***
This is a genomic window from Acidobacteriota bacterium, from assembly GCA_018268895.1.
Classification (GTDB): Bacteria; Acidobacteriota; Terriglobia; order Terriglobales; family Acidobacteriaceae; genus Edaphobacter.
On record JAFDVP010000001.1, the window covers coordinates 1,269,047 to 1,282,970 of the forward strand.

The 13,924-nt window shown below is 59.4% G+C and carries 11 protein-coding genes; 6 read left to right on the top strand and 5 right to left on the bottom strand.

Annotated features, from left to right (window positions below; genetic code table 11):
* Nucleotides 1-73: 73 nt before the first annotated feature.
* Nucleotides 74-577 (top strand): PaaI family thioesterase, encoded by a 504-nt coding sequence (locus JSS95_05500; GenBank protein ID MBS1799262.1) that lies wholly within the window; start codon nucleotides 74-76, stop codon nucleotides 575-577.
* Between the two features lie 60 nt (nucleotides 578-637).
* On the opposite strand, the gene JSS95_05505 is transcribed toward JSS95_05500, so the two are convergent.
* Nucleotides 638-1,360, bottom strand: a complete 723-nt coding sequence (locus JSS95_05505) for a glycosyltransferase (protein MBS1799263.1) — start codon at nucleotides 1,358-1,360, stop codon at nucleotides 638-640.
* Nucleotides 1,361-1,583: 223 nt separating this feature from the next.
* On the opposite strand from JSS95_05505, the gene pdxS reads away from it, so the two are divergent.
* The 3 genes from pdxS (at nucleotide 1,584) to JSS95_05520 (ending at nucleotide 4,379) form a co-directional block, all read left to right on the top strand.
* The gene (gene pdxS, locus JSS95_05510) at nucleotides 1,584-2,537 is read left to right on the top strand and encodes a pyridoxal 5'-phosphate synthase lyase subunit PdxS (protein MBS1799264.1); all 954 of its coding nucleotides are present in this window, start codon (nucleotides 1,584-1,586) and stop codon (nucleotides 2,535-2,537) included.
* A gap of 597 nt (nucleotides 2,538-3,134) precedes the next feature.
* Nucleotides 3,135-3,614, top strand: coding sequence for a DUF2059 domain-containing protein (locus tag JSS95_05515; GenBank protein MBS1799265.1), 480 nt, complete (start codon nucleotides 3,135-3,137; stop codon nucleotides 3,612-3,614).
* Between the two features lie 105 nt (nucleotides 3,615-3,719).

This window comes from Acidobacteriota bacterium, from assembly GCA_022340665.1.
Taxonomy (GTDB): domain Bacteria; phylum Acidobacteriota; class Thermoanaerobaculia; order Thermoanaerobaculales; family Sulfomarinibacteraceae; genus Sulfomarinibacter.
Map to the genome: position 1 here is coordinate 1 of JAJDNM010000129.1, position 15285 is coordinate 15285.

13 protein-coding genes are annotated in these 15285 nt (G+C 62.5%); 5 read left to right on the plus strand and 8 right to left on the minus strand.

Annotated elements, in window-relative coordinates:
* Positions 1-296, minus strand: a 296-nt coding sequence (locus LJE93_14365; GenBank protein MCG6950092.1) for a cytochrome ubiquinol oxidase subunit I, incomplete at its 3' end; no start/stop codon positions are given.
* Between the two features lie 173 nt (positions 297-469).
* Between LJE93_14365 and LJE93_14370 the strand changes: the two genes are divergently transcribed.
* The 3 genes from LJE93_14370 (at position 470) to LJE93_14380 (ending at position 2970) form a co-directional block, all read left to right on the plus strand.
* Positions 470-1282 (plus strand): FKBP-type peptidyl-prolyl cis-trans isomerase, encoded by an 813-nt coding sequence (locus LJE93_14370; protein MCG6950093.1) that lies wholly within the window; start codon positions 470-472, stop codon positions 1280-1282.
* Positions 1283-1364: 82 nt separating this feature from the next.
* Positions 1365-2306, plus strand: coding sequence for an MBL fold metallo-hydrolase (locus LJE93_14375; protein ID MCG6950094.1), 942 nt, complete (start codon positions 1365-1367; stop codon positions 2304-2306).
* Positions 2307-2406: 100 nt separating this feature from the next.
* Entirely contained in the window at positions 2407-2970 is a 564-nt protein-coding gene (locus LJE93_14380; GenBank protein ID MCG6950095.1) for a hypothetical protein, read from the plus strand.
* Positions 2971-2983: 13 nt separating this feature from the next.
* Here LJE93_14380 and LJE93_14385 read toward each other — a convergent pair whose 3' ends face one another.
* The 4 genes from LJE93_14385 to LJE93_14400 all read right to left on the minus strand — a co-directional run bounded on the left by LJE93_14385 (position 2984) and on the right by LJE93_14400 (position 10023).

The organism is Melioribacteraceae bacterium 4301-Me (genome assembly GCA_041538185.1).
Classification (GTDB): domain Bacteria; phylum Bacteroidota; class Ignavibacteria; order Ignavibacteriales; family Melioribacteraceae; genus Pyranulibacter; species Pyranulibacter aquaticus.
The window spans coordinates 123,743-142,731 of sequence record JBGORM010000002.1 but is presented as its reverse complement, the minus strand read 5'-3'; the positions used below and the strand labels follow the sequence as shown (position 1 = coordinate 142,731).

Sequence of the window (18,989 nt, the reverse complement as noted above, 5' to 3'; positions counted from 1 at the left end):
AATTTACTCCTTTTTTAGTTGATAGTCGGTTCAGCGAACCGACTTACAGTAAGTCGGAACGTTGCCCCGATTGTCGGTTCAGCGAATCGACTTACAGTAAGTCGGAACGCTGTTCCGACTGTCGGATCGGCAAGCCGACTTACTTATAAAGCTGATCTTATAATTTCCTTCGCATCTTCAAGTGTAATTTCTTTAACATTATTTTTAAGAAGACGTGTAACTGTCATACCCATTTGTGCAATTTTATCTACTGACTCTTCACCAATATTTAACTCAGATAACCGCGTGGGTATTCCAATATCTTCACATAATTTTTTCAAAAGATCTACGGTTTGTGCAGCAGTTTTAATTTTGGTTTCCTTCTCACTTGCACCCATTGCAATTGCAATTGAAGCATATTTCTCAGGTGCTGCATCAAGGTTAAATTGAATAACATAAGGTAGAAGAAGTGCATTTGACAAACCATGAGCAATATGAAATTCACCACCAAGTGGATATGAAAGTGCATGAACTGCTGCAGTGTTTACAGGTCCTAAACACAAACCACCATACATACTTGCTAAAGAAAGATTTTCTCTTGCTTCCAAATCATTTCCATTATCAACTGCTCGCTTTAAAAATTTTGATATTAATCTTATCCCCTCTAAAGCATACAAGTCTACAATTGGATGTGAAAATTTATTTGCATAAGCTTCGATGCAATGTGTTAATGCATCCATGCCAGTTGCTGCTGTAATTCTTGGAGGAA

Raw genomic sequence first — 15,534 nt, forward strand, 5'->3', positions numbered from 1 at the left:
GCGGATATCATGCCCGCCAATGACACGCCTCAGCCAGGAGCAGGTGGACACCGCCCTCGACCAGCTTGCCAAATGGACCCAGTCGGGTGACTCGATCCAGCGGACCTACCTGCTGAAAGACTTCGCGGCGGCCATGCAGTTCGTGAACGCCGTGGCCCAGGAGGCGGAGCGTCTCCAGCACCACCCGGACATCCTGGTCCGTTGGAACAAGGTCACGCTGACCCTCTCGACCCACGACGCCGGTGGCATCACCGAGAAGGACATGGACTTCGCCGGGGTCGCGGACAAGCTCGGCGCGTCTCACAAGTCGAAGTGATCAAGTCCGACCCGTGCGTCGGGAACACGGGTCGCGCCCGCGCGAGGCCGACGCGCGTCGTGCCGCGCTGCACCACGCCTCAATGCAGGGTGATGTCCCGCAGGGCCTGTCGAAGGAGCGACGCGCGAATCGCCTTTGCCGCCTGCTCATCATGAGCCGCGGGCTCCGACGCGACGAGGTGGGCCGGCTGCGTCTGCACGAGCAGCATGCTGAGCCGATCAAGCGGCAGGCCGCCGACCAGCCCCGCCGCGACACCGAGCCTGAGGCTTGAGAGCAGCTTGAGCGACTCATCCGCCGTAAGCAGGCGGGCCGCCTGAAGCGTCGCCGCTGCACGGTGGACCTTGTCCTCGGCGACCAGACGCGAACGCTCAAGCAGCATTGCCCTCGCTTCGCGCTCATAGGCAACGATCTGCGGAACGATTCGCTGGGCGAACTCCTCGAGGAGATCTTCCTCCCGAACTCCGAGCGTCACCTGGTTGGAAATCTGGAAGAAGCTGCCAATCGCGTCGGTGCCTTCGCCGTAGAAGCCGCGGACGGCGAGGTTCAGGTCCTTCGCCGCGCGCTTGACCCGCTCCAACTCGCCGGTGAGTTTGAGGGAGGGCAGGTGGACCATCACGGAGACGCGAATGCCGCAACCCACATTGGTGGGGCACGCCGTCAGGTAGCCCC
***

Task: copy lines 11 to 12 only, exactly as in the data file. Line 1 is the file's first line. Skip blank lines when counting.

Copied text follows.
* Nucleotides 1,361-1,583: 223 nt separating this feature from the next.
* On the opposite strand from JSS95_05505, the gene pdxS reads away from it, so the two are divergent.